ICT-Driven Knowledge Economy in Bangladesh
Information and Communication Technologies (herein referred to as ICT) consist of hardware, software, networks, and media for collection, storage, processing transmission, and presentation of information in the form of voice, data, text, and images. They range from the telephone, radio and television to the Internet (World Bank 2003a, and 2003b). Today’s economy depends on the increased flow of ideas and information across firms, organizations, governments, and countries nationally and internationally. In the developed countries, ICTs have been the drivers of economic growth (see Jorgenson and Stiroh, 2001, Oliner and Sichel, 2000, Stiroh 2002). Recent economic growth in China and India indicates that increases in technological capabilities are the driving forces behind knowledge and innovation (Evoh, 2007). Thus, with the advancement of ICT, now-a-days knowledge has become a factor of production. Over the last decades though the countries like China, India, and Malaysia have made remarkable progress in exploiting ICT in their socio-economic development, Bangladesh has virtually lagged behind these countries. ICT infrastructure has virtually remained poor and inadequate. Therefore, the challenge for Bangladesh is how to develop its ICT infrastructure to provide access to advanced information services in order to create a knowledge-based society and remain competitive in the world of information and communication technology. This research article is aimed at addressing those issues and concerns that affect the creation of an ICT-based knowledge economy in the country. The study will contribute to the literature since ICT-driven knowledge economy in a developing country like Bangladesh is an area, which has not yet been widely researched and validated. The assumption is that ICT will enable this country to experiment with emerging tools, models and ideas for building their societies (leveraging opportunities with leapfrogging) as the dynamics of an ICT-based knowledge are better understood. It means that if the citizens of the country are well equipped with the knowledge, qualifications, and skills of ICT, bypassing heavy infrastructure building it is possible for a country to transform itself directly into a knowledge economy. If we look at India and its $17 billion share of global offshore Business Process Outsourcing (BPO) market (Kasbeakar, 2005), it becomes easy to see the attraction and follow the line of thinking of transforming the country into a knowledge economy. The purpose of this study is, then, twofold: first it investigates into the constraints and issues that ICT industry of Bangladesh faces in creating a knowledge society. Second, it suggests measures how to remove these constraints to knowledge development. 2. Background Of The Study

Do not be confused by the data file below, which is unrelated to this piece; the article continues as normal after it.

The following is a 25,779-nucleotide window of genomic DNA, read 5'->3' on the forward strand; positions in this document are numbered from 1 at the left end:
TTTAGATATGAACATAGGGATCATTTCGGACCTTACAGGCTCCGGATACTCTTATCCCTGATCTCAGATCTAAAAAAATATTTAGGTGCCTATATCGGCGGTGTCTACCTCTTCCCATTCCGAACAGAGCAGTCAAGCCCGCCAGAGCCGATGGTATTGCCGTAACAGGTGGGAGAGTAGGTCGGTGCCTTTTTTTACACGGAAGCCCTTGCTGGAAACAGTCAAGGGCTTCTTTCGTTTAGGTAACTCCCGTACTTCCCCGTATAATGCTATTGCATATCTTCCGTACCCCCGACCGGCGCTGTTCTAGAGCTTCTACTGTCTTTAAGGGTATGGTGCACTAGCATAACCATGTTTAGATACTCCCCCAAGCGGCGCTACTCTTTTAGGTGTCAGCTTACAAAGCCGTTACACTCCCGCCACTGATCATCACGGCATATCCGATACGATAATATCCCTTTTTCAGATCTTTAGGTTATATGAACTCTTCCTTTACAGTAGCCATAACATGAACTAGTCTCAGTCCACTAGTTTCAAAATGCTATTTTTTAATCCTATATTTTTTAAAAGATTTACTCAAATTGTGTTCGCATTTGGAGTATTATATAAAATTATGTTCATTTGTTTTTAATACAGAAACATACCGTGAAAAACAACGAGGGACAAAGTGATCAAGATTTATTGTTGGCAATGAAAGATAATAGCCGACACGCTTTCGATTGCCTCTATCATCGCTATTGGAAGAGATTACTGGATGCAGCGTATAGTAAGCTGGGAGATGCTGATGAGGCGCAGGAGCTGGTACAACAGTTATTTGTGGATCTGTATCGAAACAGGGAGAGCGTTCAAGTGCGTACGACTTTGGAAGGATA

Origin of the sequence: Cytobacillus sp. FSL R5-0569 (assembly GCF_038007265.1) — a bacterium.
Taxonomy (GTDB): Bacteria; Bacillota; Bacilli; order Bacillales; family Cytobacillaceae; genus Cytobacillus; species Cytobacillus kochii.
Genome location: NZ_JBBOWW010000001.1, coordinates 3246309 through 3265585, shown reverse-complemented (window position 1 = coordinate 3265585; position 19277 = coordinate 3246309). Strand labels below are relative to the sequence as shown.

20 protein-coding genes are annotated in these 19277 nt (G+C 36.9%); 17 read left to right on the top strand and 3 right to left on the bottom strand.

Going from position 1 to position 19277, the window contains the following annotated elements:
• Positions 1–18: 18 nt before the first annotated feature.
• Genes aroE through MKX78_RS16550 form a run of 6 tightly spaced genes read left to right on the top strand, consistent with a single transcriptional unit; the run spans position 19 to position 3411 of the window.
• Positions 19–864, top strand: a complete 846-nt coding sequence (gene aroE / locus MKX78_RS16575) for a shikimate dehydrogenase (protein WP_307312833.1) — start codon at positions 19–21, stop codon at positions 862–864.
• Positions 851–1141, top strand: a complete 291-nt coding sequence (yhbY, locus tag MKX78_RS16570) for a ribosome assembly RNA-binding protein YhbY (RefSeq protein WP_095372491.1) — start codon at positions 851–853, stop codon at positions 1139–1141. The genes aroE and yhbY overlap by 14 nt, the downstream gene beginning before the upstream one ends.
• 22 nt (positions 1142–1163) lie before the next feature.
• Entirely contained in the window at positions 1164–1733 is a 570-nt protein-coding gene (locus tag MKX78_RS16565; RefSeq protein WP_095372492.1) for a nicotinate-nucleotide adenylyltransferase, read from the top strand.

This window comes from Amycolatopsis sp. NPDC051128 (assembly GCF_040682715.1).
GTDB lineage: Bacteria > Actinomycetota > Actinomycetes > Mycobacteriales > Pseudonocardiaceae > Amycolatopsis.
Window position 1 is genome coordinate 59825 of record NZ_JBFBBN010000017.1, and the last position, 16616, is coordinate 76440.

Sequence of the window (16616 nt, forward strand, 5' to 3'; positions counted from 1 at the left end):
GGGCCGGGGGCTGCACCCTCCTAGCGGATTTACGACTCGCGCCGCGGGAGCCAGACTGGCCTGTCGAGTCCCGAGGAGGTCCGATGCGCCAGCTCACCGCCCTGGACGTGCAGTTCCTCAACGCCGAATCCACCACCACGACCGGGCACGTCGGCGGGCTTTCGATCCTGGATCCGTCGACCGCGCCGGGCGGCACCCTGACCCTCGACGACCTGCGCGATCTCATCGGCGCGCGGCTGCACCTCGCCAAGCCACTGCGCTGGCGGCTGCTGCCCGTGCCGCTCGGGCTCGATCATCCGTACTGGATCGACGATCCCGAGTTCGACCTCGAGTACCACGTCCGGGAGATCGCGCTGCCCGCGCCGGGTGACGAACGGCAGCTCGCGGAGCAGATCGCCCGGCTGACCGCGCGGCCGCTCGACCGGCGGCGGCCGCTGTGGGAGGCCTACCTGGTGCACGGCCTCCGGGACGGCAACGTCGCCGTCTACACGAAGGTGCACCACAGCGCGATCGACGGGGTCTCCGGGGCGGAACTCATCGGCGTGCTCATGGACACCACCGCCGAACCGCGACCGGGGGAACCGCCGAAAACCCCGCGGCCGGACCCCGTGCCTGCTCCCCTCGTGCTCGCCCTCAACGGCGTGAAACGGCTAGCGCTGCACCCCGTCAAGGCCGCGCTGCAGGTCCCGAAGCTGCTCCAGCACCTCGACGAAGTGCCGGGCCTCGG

Formerly East Pakistan, Bangladesh came into being in 1971, when the two parts of Pakistan split after a nine-month long bitter civil war, which drew in neighboring India. With 150 million people in an area of 55,598 square miles, Bangladesh is now the eighth largest in the world in population with high density (CIA World Fact Book, 2008). With such a large population, poverty is rampant, and there is a lack of educational and medical resources. Political strife since its inception in the 1970s has also made the country one of the poorest. The adult literacy rate is 43.1 percent (53.9 percent for males) and the average life expectancy at birth is 64 years (CIA World Fact Book, 2008). The county is trying to diversify its economy, with industrial development a priority. As a result the growth of industrial sector averaged 8.25 percent during 2001-02 to 2006-07, compared with 2.1 percent growth rate in the agriculture sector over the same period (Mansur 2008). This indicates the transition of Bangladesh from agrarian economy to industrial economy (manufacturing and services). For sustaining this...
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